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Re: [std-proposals] about incrementing a pointer of a type with pure virtual function

From: Julien Allali <julien.allali_at_[hidden]>
Date: Fri, 20 Jan 2023 09:08:34 +0100
> Why is the code iterating over 5 elements of a two-element array to
start with?

Just an example without any practical purpose, written for illustration.

An early developer (my students for example) would easily make such
mistake leading to a segfault at execution. Understanding the reason of
the memory issue is not trivial. A more concrete example is for example:
You have an "interface" Phone (pure virtual methods) and you have to
iterate over a set of Phone calling a method, some of my student wrote:

void f(Phone *t,int l){
   for(int i=O;i<l;i++){
       t->method(); // t[i].method(); is also accepted by the
       t++; // but also not valid of course

Of course, for C++ developers this is a trivial mistake but an early
leaner (with java background in addition) it can be less obvious...

On 20/01/2023 08:42, Jens Maurer wrote:
> On 20/01/2023 07.55, Julien Allali via Std-Proposals wrote:
>> Hi everyone,
>> I checked the following code from one of my student:
>> class I{
>> public:
>> virtual ~I(){}
>> virtual void print(){
>> printf("hello %p\n",this);
>> }
>> virtual void f()=0;
>> };
>> class B : public virtual I{
>> int i,j;
>> public:
>> ~B(){}
>> virtual void f(){
>> printf("B %p\n",this);
>> }
>> };
>> void f(I *i){
>> for(int j=0;j<5;++j)
>> {
>> i->print();
>> i->f();
>> printf("i=%p ",i);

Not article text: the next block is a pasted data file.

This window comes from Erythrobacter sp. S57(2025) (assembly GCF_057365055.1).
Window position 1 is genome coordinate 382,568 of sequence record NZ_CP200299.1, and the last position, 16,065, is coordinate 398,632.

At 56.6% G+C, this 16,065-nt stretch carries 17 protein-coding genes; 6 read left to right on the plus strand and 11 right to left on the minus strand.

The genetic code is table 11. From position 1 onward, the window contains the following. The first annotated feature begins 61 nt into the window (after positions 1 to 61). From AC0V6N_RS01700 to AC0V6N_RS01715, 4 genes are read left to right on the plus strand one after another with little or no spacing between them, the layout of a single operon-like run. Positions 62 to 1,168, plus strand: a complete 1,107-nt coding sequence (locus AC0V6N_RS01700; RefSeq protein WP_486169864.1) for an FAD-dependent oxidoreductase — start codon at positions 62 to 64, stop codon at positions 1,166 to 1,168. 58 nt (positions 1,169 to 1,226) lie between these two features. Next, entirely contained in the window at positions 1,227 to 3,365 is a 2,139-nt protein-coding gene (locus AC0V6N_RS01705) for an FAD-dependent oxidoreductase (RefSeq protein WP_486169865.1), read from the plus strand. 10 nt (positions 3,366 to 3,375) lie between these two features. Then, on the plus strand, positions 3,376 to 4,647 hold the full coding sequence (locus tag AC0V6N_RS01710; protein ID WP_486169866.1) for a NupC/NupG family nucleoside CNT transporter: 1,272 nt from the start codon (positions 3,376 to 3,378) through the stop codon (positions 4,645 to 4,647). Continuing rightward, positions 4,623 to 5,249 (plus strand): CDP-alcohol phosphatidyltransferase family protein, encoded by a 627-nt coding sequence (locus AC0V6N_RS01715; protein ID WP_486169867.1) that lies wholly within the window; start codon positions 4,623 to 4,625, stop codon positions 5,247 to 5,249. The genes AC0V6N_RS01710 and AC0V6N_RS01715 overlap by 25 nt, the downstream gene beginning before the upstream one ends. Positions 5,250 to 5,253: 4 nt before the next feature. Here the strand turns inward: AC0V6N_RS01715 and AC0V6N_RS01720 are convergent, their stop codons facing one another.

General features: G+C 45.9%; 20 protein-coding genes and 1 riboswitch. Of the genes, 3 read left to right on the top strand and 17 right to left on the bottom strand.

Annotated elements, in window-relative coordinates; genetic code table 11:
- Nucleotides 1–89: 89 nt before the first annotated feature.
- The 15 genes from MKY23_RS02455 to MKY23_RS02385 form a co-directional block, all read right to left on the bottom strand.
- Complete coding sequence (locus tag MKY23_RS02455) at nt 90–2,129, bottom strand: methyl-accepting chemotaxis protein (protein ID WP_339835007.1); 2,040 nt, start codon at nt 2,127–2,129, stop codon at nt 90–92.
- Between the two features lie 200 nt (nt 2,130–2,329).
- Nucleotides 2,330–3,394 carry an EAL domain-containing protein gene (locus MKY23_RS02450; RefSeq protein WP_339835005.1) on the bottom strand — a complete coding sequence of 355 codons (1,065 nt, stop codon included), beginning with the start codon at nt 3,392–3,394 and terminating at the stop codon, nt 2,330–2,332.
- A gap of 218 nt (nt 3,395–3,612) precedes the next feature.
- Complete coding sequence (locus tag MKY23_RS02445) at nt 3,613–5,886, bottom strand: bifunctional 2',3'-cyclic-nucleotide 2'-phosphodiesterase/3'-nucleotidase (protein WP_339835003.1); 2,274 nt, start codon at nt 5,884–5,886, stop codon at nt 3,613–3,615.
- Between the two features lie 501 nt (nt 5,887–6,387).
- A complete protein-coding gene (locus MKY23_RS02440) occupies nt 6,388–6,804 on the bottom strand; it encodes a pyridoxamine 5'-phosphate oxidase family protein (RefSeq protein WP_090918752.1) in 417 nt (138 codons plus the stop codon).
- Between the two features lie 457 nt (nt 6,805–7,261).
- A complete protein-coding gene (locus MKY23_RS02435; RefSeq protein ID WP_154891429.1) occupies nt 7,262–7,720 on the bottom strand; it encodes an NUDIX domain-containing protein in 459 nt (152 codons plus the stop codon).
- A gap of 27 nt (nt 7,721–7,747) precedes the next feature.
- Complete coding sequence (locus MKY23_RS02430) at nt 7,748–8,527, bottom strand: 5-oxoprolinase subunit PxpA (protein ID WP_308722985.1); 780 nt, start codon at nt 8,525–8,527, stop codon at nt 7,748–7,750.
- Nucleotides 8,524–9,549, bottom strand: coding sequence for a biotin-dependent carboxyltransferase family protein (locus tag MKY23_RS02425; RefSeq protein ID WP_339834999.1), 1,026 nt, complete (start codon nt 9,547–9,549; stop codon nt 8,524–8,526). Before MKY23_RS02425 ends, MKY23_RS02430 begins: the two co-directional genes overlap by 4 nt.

>> i++; // PROBLEM IS HERE
>> printf(" => %p \n",i);
>> }
>> }
>> int main(){
>> B b[]={B(),B()};
>> printf("B: %p %p\n",b,b+1);
>> f(b);
>> }
>> As you can see, I is a non instantiable type as it has one pure virtual
>> method. My concern is about the line "i++": I believed it will lead to
>> an error or at least a warning (g++ 11.3.0)... Indeed, I can not imagine
>> a valid case where doing arithmetic on a pointer of a type with pure
>> virtual function can be valid.... Shouldn't the standard forbid such
>> arithmetic?
> Why is the code iterating over 5 elements of a two-element array to
> start with?
> Anyway, the "i++" is undefined behavior per [expr.add] p6:
>> For addition or subtraction, if the expressions P or Q have type “pointer to cv T”,
>> where T and the array element type are not similar (7.3.6), the behavior is undefined.
> This is a rather broad prohibition that can, in general, not be checked
> by a compiler (halting problem). I agree it can be checked in the narrow
> case of a pointer to an abstract class, but that might not be worth the
> bother. If you feel you want a guaranteed diagnostic in that case, submit
> a short paper to EWG: https://isocpp.org/std/submit-a-proposal
> The paper should contain good rationale why diagnosing a comparatively
> rare single case among the many undefined behavior cases in this area is
> worth the (standardization and implementation) effort.
> Jens

Received on 2023-01-20 08:08:40